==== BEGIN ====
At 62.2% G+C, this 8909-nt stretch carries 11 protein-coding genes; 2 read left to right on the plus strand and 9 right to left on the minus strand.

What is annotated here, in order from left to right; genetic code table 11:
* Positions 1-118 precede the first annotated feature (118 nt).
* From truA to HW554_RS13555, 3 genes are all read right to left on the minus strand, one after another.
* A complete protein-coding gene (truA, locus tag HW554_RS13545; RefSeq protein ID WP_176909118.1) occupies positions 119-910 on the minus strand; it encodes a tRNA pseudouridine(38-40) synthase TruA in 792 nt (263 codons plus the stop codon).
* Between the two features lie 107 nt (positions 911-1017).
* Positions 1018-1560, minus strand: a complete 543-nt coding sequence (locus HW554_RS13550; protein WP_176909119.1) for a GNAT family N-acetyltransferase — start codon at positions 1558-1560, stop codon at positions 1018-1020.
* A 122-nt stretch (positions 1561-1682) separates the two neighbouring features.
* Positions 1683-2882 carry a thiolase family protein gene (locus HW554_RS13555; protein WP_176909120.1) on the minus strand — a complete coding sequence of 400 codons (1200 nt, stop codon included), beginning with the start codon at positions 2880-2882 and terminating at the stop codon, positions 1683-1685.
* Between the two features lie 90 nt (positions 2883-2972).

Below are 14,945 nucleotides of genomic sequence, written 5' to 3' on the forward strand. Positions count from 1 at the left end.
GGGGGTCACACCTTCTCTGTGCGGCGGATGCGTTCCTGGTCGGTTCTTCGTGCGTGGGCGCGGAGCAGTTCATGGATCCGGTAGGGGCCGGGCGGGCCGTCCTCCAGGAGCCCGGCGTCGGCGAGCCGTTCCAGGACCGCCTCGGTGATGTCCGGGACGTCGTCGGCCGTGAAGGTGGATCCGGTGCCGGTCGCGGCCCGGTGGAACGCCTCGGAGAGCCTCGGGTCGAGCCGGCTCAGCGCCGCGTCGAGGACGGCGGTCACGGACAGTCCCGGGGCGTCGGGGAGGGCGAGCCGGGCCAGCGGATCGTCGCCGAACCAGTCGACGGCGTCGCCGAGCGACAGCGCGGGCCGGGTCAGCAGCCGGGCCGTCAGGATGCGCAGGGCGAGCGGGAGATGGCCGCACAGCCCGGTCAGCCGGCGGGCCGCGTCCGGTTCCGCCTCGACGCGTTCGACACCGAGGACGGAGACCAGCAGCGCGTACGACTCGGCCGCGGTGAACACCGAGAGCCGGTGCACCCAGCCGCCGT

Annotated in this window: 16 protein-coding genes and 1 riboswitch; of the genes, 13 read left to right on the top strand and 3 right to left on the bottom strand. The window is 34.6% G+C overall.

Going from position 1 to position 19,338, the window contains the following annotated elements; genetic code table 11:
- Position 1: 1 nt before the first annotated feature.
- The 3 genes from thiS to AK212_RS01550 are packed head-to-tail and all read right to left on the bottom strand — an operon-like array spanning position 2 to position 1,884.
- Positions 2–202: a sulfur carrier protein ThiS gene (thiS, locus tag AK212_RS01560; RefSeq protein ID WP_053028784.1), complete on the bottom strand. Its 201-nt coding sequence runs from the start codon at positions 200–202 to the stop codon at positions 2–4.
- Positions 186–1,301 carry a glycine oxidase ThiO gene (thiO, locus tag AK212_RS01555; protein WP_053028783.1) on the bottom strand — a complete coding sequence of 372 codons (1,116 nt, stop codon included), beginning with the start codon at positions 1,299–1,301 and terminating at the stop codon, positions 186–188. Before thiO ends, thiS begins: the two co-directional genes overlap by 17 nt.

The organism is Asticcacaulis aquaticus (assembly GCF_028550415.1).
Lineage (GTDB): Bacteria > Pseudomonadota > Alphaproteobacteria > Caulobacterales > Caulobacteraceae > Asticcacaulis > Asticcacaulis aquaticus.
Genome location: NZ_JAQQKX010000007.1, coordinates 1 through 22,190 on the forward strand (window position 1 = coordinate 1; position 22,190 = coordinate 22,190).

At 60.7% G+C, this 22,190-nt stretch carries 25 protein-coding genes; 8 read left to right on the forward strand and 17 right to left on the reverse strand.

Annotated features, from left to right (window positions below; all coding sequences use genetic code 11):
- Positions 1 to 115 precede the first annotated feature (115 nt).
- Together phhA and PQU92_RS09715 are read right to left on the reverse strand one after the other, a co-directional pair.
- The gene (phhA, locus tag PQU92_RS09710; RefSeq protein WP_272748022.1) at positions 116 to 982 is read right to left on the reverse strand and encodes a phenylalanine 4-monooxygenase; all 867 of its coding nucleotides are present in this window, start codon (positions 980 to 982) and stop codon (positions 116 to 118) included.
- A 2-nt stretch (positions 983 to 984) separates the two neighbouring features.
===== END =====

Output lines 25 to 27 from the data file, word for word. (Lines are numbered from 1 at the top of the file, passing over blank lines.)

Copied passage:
- Together phhA and PQU92_RS09715 are read right to left on the reverse strand one after the other, a co-directional pair.
- The gene (phhA, locus tag PQU92_RS09710; RefSeq protein WP_272748022.1) at positions 116 to 982 is read right to left on the reverse strand and encodes a phenylalanine 4-monooxygenase; all 867 of its coding nucleotides are present in this window, start codon (positions 980 to 982) and stop codon (positions 116 to 118) included.
- A 2-nt stretch (positions 983 to 984) separates the two neighbouring features.